Turns Out People Don’t Care Enough About Sleep to Change Tech Habits

Adam Rowe

We've all read the news and the reports: Sleep is essential. Many people worldwide have a sleep problem. These problems tie in to depression. Checking your phone before bed makes your sleep worse.

But have we changed our habits in response? As those of you reading this on your phone while lying in bed already know, we definitely haven't. Now a new study is proving it.

1 in 5 Teens Still Lose Sleep Over Their Phones

New research published last week in the Journal of Youth Studies cites a poll of 900 teenagers between the ages of 12 and 15. The results?

“One in five reported ‘almost always' waking up to log on, with girls much more likely to access their social media accounts during the night than boys. Those who woke up to use social media nearly every night, or who didn't wake up at a regular time in the morning, were around three times as likely to say they were constantly tired at school compared to their peers who never log on at night or wake up at the same time every day. Moreover, pupils who said they were always tired at school were, on average, significantly less happy than other young people.”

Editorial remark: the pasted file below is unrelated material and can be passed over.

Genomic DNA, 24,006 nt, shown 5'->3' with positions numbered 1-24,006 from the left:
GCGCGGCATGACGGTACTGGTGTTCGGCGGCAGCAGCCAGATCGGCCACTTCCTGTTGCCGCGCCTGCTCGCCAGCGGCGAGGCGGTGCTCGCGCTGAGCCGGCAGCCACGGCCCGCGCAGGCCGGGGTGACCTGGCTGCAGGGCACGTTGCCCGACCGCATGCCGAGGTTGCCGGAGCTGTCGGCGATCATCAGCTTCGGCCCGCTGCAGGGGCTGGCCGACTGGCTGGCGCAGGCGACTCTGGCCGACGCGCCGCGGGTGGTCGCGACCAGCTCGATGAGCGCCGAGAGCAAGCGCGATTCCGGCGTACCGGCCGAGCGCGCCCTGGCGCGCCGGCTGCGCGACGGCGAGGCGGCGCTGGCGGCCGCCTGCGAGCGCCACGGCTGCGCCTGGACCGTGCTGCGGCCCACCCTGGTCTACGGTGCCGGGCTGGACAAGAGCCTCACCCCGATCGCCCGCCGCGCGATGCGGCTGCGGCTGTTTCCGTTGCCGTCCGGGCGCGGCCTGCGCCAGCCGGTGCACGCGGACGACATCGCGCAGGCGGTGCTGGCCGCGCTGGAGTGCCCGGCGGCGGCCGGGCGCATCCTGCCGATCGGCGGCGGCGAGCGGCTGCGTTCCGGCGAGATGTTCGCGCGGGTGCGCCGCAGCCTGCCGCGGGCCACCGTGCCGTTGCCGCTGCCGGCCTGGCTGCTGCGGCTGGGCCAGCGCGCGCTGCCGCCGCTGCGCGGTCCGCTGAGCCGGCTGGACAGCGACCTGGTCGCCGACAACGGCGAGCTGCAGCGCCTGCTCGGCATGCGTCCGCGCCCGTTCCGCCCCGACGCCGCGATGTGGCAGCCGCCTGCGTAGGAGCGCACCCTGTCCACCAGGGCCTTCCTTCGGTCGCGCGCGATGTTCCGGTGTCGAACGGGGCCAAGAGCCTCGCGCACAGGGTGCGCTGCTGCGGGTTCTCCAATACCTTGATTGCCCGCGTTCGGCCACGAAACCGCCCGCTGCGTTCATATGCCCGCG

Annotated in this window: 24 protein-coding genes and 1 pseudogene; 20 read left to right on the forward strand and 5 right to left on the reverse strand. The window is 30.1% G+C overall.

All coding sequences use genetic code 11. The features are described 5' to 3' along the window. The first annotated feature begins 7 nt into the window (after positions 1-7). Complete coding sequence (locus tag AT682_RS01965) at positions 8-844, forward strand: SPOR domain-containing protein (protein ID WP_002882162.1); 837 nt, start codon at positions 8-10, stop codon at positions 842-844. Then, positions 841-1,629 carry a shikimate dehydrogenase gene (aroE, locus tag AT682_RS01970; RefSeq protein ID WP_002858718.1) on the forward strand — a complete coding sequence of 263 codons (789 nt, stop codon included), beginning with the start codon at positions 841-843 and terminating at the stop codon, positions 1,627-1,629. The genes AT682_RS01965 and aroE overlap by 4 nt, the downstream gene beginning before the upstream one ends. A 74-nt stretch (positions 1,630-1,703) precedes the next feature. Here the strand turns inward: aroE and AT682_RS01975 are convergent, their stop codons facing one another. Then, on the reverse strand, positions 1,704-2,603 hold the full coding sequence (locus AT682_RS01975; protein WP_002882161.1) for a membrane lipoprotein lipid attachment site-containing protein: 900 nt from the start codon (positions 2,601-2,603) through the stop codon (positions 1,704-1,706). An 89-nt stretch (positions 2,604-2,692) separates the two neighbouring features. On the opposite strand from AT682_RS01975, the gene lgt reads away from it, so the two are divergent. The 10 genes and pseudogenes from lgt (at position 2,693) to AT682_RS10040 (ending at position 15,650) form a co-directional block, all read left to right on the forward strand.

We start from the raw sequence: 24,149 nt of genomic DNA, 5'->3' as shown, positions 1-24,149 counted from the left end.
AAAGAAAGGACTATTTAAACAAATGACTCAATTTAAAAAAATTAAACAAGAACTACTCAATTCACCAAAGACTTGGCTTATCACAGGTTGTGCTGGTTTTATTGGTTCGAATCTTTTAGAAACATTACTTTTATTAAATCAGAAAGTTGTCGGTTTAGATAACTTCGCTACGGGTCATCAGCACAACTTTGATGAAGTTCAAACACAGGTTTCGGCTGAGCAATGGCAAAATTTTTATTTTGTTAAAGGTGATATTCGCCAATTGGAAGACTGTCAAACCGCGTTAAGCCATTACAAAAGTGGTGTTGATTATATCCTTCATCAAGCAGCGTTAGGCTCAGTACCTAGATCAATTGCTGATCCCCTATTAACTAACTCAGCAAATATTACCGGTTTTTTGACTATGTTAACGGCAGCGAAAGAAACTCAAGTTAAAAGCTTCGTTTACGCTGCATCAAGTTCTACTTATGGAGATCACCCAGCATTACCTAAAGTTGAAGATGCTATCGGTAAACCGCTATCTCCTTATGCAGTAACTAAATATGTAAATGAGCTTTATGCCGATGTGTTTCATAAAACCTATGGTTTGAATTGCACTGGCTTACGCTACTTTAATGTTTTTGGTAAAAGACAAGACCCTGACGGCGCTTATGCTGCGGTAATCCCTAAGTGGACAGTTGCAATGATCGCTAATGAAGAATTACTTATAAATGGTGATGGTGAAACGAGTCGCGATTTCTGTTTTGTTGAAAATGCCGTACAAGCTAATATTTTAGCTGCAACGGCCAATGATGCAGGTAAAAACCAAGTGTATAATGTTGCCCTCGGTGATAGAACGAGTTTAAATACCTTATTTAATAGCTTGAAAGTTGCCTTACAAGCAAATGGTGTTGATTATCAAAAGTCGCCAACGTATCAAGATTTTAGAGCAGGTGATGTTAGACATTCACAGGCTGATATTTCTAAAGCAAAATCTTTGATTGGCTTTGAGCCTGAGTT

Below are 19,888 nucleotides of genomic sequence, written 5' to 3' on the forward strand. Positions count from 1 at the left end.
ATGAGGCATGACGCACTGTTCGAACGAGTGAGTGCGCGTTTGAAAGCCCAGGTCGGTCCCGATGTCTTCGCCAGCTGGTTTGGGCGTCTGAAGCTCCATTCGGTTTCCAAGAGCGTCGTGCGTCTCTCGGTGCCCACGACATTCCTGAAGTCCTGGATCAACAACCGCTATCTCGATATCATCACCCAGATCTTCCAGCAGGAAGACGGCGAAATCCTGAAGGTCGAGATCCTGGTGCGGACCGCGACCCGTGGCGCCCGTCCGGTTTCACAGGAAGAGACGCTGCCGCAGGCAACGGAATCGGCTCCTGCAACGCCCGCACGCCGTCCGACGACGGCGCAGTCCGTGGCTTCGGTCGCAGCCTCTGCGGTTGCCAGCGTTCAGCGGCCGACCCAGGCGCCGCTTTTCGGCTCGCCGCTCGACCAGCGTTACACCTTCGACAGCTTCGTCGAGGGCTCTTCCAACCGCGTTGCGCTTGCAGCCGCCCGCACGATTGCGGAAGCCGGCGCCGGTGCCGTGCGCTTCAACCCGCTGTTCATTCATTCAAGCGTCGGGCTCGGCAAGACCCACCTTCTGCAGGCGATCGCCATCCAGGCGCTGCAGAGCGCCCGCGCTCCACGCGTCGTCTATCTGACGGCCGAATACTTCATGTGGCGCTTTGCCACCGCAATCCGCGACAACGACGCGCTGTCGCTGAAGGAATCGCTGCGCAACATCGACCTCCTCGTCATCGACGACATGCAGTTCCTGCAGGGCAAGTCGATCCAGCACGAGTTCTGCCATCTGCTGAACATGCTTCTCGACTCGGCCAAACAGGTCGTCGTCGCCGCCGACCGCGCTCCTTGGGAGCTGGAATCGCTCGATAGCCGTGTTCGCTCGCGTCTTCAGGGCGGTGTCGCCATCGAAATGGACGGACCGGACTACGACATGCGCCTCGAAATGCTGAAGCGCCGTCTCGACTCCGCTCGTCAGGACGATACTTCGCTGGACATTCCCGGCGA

And That's Probably Not Going to Stop

Plenty of studies have come out on the negative effects of a glowing screen on a person's sleep. Kids who use smartphones at bedtime are twice as likely to experience sleep disruptions, for example. Almost half of all Americans fail to get enough sleep. The reality is that the facts don't matter: It's a cultural problem.

Until you sit down and take a hard look at whether reading a half hour of Twitter jokes or Facebook rants before bed is really what you want to do with your life, no number of articles on the effects of tech on sleep will help you out.

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Adam is a writer at Tech.co and has worked as a tech writer, blogger and copy editor for more than a decade. He's also a Forbes Contributor on the publishing industry, for which he was named a Digital Book World 2018 award finalist. His work has appeared in publications including Popular Mechanics and IDG Connect, and he has an art history book on 1970s sci-fi coming out from Abrams Books in 2022. In the meantime, he's hunting own the latest news on VPNs, POS systems, and the future of tech.

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